A fish labeled 'Accurate Data' swimming in a sea labeled 'Context'.

Demographic Informations

Tip: Discuss with stakeholders the demographic information to be collected. Consider providing stakeholders with a fairly comprehensive list of demographic possibilities and have stakeholders select their top priority categories.

Rationale: Evaluators often ask for demographic information on race, ethnicity, sex, educational level, disability, and age but these are only a few of the different categories of available demographic data. Discussing which demographic data to collect with stakeholders helps ensure data collected is important to those involved. Sample demographic categories, from the U.S. Census Bureau's American Community Survey include: Age, Sex, Hispanic or Latino(a) ancestry, Race, Household relationships, Homeowner or Renter, Ancestry, Disability, Grandparents as caregivers, Educational level, Income, Occupation, Industry, Class of worker, Labor force status, Language spoken at home, Place of birth, Citizenship, Year of entry into U.S., School enrollment, Educational attainment, and Veteran status.1

Tip: Unless there is a specific reason not to, use the standard census categories for race/ethnic status and include a separate open-ended question which allows respondents to self identify.

Rationale: Using the standard census categories2 allows for some comparability across studies while having participants self identify. Using an open-ended response allows participants to provide the evaluator with information about their salient race/ethnicity. Collecting data at this level of granularity allows for greater flexibility in aggregation.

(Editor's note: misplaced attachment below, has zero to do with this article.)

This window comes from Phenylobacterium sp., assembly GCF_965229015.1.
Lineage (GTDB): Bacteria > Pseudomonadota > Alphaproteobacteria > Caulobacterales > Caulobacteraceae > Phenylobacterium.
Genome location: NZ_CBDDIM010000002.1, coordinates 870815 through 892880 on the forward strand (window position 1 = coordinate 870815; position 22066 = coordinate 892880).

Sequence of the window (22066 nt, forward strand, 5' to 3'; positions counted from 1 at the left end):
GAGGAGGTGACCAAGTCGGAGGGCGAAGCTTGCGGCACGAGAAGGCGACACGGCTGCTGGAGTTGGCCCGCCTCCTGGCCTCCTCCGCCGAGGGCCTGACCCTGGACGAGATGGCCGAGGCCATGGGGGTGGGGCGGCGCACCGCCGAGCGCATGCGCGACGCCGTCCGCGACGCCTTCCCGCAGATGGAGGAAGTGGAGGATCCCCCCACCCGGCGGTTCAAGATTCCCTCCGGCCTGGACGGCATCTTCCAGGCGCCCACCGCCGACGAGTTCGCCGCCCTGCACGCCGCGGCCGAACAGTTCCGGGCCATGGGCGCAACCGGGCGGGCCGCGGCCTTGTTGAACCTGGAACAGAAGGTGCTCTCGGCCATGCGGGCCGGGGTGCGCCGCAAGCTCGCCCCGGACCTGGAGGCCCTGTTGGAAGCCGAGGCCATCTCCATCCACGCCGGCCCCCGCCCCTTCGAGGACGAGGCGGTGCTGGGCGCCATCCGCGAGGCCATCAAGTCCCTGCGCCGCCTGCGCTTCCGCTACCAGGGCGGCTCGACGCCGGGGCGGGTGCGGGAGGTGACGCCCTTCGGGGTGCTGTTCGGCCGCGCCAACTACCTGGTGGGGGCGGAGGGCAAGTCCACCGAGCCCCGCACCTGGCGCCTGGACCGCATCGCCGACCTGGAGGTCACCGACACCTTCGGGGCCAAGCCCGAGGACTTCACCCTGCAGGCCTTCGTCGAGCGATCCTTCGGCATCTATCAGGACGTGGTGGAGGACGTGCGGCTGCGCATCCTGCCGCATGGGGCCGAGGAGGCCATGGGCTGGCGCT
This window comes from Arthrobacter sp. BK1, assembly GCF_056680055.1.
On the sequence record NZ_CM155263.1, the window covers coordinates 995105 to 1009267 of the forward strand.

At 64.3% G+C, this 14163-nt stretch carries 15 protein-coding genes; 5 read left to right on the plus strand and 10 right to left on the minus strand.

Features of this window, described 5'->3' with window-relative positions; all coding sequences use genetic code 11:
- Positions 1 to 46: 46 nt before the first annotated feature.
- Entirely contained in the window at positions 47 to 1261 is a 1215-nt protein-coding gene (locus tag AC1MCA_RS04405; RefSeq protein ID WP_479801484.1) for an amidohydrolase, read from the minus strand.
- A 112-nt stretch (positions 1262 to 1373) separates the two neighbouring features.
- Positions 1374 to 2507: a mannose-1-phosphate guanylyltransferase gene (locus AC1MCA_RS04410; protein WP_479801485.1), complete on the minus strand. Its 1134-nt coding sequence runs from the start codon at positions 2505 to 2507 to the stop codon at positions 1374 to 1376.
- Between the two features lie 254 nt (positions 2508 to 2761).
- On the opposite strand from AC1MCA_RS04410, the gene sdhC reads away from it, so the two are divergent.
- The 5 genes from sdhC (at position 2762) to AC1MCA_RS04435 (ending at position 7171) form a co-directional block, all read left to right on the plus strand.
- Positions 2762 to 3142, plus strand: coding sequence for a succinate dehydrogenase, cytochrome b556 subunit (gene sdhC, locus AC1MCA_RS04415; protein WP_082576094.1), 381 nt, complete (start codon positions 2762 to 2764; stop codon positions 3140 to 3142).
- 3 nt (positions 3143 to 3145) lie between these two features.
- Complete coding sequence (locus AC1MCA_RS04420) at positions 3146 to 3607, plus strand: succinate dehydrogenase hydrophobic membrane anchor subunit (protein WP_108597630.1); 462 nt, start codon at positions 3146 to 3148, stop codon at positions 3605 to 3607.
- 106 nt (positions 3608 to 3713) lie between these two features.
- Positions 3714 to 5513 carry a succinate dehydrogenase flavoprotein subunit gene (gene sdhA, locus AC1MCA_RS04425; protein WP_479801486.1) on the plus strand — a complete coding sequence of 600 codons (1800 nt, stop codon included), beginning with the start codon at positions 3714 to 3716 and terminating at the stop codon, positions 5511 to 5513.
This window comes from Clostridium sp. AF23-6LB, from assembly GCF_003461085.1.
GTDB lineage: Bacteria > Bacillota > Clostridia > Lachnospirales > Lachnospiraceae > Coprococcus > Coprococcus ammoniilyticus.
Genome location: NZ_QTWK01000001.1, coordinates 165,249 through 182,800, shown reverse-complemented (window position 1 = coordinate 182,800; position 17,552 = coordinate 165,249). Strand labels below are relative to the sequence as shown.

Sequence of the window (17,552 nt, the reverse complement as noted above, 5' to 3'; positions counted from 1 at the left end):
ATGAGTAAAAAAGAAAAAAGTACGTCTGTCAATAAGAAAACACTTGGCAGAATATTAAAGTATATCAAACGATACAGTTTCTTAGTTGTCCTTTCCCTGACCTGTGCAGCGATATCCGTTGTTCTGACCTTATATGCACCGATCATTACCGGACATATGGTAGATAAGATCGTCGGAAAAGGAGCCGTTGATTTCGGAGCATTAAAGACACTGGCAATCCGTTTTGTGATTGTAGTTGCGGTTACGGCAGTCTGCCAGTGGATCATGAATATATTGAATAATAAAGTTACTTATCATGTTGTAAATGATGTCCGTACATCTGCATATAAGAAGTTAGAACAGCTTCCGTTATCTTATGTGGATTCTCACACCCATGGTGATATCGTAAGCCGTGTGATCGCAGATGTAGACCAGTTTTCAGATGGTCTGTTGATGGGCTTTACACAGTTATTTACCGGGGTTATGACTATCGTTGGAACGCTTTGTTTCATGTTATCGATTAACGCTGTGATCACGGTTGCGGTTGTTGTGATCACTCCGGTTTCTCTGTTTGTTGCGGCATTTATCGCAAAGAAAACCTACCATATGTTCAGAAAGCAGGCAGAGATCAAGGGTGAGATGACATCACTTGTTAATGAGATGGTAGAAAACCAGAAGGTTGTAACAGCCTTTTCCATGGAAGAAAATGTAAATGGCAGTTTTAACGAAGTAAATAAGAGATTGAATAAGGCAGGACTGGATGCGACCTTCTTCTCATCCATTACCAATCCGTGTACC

Tip: When asking adults about disability status and type of disability, consider asking the time of onset of the disability.

Rationale: Program impacts may be quite different for people who have been disabled from birth or early childhood and those who first experienced a disability later in life.

Tip: Since there are several different “standard” sets of categories used for people with disabilities, select the set that best reflects the target population(s) and also ask an open-ended question which allows respondents to self identify.

Rationale: Using the set of categories that is best targeted toward your population(s) allows for some comparability across studies. The categories3 listed under the Individuals with Disabilities Education Act (IDEA) targets people under 21 and are used primarily in education. The somewhat different categories4 listed under the Americans with Disabilities Act (ADA) target all individuals with disabilities and are used for areas of employment, public services, and public accommodations (including many areas related to colleges and universities). The World Health Organization has an International Classification of Functioning, Disability, and Health (ICF)5 that might best be used if comparisons are being made across populations across different countries.

Tip: Participant demographic characteristics should be broken out by characteristics that are important to the study, such as gender, race/ethnicity, and disability status as long as confidentiality can be guaranteed. Data should be reported multi-demographically as in the number of White women with and without disabilities, White men with and without disabilities, Black women with and without disabilities, and so on.

Tip: Results should be broken out by demographic characteristics that are important to the study unless to do so would threaten confidentiality.

Rationale: Breaking out demographic characteristics by such categories as gender, race/ethnicity, and disability allows for better descriptions of the population and provides guidance as to whom the results may apply. While small cell sizes may be problematic in statistical analysis, as long as confidentiality is not compromised, they are not a problem for reporting.

Tip: If the numbers of participants in different groups are small, report the data as numbers as well as percentages.

Rationale: When subgroup sizes are small, reporting numbers as well as percentages makes the actual size of the subgroup more clear.

1 US Department of Commerce. Census Bureau American Community Survey: Questions on the form and why we ask.
2 U.S. Census Bureau (2011). American Community Survey. OMB Number 6070-0810.
3 Oregon Department of Education: Office of Student learning and Partnerships. IDEA Eligibility Categories.
4 US Department of Justice. (July, 2009). A guide to disability rights laws.
5 World Health Organization. (2003). ICF checklist.